Interplay of innate and adaptive immune response in COVID-19 patients

Both the innate and adaptive immune responses play a key role in fighting COVID-19 infection, although at different stages of the disease process. While the innate immune cells, like the granulocytes, help limit virus replication and promote its clearance, the T and B lymphocytes of the adaptive immune response help control the infection (1).
Although most infections are mild, some patients develop systemic inflammation and acute respiratory distress syndrome (ARDS) (2). Study from National Academy of Sciences of Ukraine in Kyiv, Ukraine shows the activation of an adaptive immune response against the inflammation progressing in the lungs (3).

Dynamic changes in peripheral blood cells in patients with severe COVID-19 disease

Years after the initial outbreak, COVID-19 continues to be persistent with new variants emerging on a regular basis (4). An extensive number of studies have been conducted to understands the biology of the virus itself as well as the host’s immune response to an infection.
One feature of COVID-19 in the release of pro-inflammatory cytokines by various immune and non-immune effector cells (5). Leukocytes activated within an excessive systemic inflammatory response contribute to the pathophysiology of ARDS.
In a recent study, Bukreieva and coworkers at the National Academy of Sciences of Ukraine used a Swelab Alfa-series hematology system to investigate the dynamic changes in peripheral blood cells in patients with severe COVID-19 disease (3). They found increased levels of white blood cells and granulocytes on day 7 after admission, while steadily decreased by day 28. Furthermore, CRP levels were found to be positively correlated with the granulocyte count and negatively correlated with the lymphocyte count in these patients.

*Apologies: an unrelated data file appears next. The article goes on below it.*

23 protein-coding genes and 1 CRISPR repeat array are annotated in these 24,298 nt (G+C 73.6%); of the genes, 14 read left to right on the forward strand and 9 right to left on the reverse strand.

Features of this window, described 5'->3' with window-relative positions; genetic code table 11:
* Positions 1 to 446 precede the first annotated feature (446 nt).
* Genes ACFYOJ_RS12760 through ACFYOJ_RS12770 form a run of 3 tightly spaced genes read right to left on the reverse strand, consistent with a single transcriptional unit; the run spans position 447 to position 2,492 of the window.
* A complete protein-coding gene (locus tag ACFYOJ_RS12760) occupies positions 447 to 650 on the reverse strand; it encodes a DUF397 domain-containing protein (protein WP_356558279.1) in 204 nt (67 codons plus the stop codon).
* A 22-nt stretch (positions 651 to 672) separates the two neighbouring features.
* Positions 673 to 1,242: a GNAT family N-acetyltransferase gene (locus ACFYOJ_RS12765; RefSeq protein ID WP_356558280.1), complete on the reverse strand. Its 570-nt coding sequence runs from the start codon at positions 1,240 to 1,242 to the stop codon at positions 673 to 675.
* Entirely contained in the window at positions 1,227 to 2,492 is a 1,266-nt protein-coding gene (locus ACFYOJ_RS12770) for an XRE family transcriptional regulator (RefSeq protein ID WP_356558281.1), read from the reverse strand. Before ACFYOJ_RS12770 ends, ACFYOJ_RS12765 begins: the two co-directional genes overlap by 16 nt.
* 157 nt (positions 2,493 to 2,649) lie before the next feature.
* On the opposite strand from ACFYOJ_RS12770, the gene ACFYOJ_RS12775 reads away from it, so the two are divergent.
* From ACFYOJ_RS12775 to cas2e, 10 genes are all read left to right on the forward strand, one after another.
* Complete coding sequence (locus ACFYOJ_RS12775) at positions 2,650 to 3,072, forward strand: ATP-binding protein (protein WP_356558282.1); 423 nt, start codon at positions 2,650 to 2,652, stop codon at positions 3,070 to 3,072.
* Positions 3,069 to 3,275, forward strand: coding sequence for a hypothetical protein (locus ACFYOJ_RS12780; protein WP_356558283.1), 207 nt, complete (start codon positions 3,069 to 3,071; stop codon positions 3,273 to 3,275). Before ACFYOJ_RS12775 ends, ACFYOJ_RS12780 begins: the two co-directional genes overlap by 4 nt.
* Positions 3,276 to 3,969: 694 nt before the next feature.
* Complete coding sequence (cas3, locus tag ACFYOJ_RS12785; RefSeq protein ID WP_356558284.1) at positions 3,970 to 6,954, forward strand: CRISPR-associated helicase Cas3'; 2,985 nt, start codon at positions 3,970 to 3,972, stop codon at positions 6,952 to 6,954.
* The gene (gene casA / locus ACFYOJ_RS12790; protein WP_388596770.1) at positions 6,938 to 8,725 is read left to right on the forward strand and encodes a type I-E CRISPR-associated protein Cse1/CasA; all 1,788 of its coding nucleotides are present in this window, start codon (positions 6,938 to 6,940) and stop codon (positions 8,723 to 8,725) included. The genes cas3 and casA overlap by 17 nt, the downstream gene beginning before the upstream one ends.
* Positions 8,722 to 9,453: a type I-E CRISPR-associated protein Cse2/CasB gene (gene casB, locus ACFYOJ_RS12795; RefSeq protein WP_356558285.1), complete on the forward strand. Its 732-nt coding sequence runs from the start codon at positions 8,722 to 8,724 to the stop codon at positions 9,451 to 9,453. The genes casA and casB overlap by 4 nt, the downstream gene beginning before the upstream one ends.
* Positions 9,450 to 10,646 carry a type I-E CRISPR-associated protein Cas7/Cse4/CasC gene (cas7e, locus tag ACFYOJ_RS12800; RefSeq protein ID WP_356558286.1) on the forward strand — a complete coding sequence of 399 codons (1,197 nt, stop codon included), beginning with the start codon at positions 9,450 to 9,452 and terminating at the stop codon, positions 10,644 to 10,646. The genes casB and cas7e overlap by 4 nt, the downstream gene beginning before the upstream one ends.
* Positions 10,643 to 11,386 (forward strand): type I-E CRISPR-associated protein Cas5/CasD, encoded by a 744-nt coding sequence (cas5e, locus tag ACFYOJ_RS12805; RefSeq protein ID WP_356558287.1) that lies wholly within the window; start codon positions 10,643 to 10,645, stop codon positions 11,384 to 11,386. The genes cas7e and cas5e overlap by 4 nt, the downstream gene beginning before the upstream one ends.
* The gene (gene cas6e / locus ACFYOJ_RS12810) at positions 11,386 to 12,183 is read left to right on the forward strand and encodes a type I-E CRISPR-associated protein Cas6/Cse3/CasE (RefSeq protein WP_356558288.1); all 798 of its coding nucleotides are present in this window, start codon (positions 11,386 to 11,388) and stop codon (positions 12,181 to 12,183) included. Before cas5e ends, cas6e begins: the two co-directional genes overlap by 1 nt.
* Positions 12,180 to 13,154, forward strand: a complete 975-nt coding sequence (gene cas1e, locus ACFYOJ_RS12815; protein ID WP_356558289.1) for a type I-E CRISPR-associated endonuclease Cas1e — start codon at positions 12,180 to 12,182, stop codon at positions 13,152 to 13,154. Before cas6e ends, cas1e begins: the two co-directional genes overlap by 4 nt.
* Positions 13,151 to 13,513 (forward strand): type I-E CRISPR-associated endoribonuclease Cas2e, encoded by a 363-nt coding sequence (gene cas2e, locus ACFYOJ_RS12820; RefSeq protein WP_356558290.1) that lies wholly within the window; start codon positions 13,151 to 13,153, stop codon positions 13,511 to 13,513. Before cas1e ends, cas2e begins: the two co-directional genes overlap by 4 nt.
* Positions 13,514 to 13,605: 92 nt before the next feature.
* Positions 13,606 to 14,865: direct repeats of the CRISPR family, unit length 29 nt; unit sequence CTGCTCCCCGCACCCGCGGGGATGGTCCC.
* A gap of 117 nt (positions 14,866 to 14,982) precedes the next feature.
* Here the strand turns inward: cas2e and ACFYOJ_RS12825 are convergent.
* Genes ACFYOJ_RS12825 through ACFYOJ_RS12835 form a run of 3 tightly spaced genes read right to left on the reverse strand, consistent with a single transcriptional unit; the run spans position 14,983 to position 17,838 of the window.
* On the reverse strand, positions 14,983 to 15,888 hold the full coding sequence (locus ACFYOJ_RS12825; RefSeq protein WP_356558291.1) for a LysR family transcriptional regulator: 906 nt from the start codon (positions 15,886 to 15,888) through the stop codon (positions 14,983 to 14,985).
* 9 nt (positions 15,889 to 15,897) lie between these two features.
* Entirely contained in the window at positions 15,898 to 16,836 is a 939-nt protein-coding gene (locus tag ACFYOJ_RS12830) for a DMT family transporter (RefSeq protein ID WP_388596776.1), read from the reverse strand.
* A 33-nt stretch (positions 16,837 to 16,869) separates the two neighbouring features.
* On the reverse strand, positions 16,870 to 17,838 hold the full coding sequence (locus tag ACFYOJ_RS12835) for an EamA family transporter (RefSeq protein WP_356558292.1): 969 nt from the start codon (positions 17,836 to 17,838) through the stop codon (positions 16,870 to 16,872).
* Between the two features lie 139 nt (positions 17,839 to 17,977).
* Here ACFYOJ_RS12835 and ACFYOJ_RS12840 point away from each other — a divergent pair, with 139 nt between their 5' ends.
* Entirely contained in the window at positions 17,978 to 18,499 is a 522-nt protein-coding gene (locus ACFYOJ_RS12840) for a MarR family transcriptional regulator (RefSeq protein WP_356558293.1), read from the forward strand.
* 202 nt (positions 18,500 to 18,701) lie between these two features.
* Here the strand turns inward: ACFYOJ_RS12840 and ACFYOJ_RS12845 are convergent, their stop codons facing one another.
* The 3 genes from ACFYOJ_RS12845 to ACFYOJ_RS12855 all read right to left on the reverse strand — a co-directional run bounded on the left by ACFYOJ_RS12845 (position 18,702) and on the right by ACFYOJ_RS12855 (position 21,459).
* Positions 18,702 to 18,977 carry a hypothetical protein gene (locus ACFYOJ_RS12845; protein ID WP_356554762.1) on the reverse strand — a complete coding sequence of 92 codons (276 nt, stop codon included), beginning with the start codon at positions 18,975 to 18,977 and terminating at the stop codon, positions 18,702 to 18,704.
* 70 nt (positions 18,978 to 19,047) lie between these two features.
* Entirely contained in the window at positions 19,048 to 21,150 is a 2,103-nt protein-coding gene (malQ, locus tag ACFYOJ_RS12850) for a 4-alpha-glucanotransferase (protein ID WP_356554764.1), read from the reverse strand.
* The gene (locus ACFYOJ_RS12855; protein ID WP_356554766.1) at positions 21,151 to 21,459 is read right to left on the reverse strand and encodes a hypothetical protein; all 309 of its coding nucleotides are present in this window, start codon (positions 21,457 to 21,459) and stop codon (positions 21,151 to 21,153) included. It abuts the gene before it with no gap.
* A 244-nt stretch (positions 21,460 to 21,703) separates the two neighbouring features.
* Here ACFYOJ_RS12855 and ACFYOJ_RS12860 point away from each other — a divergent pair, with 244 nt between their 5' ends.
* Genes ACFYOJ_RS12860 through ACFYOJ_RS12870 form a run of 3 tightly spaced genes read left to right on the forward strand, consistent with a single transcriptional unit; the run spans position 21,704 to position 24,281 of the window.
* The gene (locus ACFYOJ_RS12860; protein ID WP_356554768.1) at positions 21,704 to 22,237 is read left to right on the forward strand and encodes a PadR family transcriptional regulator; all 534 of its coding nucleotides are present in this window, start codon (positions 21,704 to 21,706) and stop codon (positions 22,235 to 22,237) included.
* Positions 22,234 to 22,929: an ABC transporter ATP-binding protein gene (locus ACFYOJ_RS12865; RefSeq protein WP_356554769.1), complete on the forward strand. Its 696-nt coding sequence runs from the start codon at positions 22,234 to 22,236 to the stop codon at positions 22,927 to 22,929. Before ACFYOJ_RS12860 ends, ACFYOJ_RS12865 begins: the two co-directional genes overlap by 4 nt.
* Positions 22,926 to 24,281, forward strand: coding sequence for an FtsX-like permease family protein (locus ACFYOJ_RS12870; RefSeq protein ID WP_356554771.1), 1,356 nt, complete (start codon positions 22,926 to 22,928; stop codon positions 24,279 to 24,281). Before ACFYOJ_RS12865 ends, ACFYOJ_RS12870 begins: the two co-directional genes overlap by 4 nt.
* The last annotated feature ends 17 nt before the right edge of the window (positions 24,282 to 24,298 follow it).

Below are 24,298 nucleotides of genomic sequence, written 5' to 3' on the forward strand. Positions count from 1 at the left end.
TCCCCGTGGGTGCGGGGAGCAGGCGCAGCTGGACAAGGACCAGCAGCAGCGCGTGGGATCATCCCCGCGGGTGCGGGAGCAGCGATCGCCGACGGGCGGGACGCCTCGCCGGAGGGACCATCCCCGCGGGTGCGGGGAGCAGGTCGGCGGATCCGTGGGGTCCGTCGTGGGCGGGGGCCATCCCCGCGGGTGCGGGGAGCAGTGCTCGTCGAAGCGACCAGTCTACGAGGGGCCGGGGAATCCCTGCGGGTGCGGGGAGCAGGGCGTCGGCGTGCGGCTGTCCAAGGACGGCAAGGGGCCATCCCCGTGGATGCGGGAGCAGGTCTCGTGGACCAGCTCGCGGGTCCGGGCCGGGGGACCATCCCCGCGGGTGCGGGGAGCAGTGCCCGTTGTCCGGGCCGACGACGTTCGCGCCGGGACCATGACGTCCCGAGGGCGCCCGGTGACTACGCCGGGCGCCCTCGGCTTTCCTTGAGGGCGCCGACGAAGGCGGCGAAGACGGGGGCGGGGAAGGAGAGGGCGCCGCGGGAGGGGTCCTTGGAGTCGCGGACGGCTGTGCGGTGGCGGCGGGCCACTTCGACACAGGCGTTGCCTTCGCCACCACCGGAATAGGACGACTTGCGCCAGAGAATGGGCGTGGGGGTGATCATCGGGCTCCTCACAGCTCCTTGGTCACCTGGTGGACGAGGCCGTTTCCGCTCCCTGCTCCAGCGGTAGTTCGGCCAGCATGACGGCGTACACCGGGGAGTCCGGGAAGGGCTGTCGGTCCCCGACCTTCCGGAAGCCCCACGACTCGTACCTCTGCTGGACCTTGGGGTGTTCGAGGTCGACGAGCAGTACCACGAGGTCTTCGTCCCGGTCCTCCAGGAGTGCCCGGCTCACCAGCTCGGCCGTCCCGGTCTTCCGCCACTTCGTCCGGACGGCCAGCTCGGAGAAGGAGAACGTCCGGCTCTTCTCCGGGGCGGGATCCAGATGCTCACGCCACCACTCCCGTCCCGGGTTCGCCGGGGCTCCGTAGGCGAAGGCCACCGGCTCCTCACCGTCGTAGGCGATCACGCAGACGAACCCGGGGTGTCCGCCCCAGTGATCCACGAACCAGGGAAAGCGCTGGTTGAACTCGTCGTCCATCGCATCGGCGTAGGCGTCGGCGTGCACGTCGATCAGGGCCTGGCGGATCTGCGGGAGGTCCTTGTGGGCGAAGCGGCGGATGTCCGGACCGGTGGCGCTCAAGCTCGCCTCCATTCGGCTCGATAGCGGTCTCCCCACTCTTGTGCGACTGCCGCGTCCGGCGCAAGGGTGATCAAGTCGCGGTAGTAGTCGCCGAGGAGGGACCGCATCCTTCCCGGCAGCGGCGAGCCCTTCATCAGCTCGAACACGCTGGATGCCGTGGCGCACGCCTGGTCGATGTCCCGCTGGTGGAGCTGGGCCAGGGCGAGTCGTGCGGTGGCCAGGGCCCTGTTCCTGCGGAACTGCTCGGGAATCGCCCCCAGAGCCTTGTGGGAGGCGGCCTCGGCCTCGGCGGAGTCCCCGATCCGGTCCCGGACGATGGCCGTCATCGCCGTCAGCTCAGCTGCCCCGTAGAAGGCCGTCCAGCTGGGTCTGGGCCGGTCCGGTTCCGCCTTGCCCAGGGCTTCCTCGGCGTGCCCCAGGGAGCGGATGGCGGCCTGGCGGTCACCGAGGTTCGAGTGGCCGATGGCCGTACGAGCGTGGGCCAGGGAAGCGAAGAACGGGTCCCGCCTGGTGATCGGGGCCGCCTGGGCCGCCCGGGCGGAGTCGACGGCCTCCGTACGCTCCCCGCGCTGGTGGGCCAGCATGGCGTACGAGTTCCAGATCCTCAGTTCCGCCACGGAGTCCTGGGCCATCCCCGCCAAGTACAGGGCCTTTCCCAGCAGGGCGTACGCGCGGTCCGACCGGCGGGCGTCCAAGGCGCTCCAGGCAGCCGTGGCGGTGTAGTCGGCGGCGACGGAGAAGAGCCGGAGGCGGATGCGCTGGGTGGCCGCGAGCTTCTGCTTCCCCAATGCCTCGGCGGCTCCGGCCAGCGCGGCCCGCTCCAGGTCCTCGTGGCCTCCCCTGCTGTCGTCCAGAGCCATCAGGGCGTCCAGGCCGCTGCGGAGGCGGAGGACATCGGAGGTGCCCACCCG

Swelab Alfa PLus hematology analyzer

Swelab Alfa Plus hematology analyzer


For further understanding of the immune response, Bukreieva and coworkers monitored changes in the levels of immune cells, cytokines, and selected miRNAs in these patients (3). In the beginning of admission, patients were found to be in an immunodeficiency state with observed lymphopenia and leucopenia, developing the “cytokine storm” syndrome. At Day 14 after admission, an increase in T cells and dendritic cells was observed, indicate a formation of an adaptive immunity over the period of hospitalization.

Learn more

Read more about the use of the results from a complete blood count (CBC) in investigations of infectious diseases.


  1. Shen et al. Innate and adaptive immunity to SARS-CoV-2 and predisposing factors. Immunol (2023).
  2. Diamond and Kanneganti. Innate immunity: the first line of defense against SARS-CoV-2. Nature Immunology 23, 165–176 (2022).
  3. Bukreieva et al. Dynamic changes in radiological parameters, immune cells, selected miRNAs, and cytokine levels in peripheral blood of patients with severe COVID‑ Biomedical Reports 18 DOI:10.3892/br.2023.1615 (2023).
  4. Markov et al. The evolution of SARS-CoV-2. Nature Reviews Microbiology 21, 361–379 (2023).
  5. Darif et al. The pro-inflammatory cytokines in COVID-19 pathogenesis: What goes wrong? Microbial Pathogenesis (2021).

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